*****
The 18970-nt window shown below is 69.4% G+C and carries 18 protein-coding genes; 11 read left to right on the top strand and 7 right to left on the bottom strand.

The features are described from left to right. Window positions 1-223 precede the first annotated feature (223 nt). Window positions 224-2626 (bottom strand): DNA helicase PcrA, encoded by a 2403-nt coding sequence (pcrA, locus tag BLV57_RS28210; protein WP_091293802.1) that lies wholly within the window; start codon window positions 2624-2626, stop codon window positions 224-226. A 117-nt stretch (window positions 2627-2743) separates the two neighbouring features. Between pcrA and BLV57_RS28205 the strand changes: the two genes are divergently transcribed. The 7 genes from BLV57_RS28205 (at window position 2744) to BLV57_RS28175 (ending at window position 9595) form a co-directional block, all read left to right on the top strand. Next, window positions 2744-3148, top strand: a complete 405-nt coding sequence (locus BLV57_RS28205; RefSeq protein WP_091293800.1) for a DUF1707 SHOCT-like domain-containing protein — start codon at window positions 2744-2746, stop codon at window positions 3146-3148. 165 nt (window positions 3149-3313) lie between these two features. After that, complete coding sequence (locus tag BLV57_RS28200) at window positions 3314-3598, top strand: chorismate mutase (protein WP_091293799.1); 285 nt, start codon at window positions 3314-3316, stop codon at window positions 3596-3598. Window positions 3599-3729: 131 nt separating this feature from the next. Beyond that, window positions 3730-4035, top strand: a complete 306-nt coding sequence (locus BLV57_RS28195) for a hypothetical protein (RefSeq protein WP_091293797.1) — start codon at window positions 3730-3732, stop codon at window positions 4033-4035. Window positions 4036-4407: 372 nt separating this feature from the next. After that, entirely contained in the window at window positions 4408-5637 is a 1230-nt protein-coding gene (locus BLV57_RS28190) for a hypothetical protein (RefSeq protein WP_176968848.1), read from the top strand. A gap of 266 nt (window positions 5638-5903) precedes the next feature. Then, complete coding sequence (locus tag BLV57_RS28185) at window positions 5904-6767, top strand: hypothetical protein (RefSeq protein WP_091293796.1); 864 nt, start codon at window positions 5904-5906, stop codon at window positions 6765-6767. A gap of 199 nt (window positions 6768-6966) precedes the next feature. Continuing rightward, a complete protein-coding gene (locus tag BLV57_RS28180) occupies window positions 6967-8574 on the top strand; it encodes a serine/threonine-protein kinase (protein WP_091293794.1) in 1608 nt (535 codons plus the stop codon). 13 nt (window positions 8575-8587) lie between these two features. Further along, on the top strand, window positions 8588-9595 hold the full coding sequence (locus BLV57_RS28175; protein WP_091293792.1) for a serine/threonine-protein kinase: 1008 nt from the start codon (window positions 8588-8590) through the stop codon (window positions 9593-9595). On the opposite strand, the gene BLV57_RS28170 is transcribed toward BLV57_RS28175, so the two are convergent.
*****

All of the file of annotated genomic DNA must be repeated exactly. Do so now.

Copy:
The 18970-nt window shown below is 69.4% G+C and carries 18 protein-coding genes; 11 read left to right on the top strand and 7 right to left on the bottom strand.

The features are described from left to right. Window positions 1-223 precede the first annotated feature (223 nt). Window positions 224-2626 (bottom strand): DNA helicase PcrA, encoded by a 2403-nt coding sequence (pcrA, locus tag BLV57_RS28210; protein WP_091293802.1) that lies wholly within the window; start codon window positions 2624-2626, stop codon window positions 224-226. A 117-nt stretch (window positions 2627-2743) separates the two neighbouring features. Between pcrA and BLV57_RS28205 the strand changes: the two genes are divergently transcribed. The 7 genes from BLV57_RS28205 (at window position 2744) to BLV57_RS28175 (ending at window position 9595) form a co-directional block, all read left to right on the top strand. Next, window positions 2744-3148, top strand: a complete 405-nt coding sequence (locus BLV57_RS28205; RefSeq protein WP_091293800.1) for a DUF1707 SHOCT-like domain-containing protein — start codon at window positions 2744-2746, stop codon at window positions 3146-3148. 165 nt (window positions 3149-3313) lie between these two features. After that, complete coding sequence (locus tag BLV57_RS28200) at window positions 3314-3598, top strand: chorismate mutase (protein WP_091293799.1); 285 nt, start codon at window positions 3314-3316, stop codon at window positions 3596-3598. Window positions 3599-3729: 131 nt separating this feature from the next. Beyond that, window positions 3730-4035, top strand: a complete 306-nt coding sequence (locus BLV57_RS28195) for a hypothetical protein (RefSeq protein WP_091293797.1) — start codon at window positions 3730-3732, stop codon at window positions 4033-4035. Window positions 4036-4407: 372 nt separating this feature from the next. After that, entirely contained in the window at window positions 4408-5637 is a 1230-nt protein-coding gene (locus BLV57_RS28190) for a hypothetical protein (RefSeq protein WP_176968848.1), read from the top strand. A gap of 266 nt (window positions 5638-5903) precedes the next feature. Then, complete coding sequence (locus tag BLV57_RS28185) at window positions 5904-6767, top strand: hypothetical protein (RefSeq protein WP_091293796.1); 864 nt, start codon at window positions 5904-5906, stop codon at window positions 6765-6767. A gap of 199 nt (window positions 6768-6966) precedes the next feature. Continuing rightward, a complete protein-coding gene (locus tag BLV57_RS28180) occupies window positions 6967-8574 on the top strand; it encodes a serine/threonine-protein kinase (protein WP_091293794.1) in 1608 nt (535 codons plus the stop codon). 13 nt (window positions 8575-8587) lie between these two features. Further along, on the top strand, window positions 8588-9595 hold the full coding sequence (locus BLV57_RS28175; protein WP_091293792.1) for a serine/threonine-protein kinase: 1008 nt from the start codon (window positions 8588-8590) through the stop codon (window positions 9593-9595). On the opposite strand, the gene BLV57_RS28170 is transcribed toward BLV57_RS28175, so the two are convergent.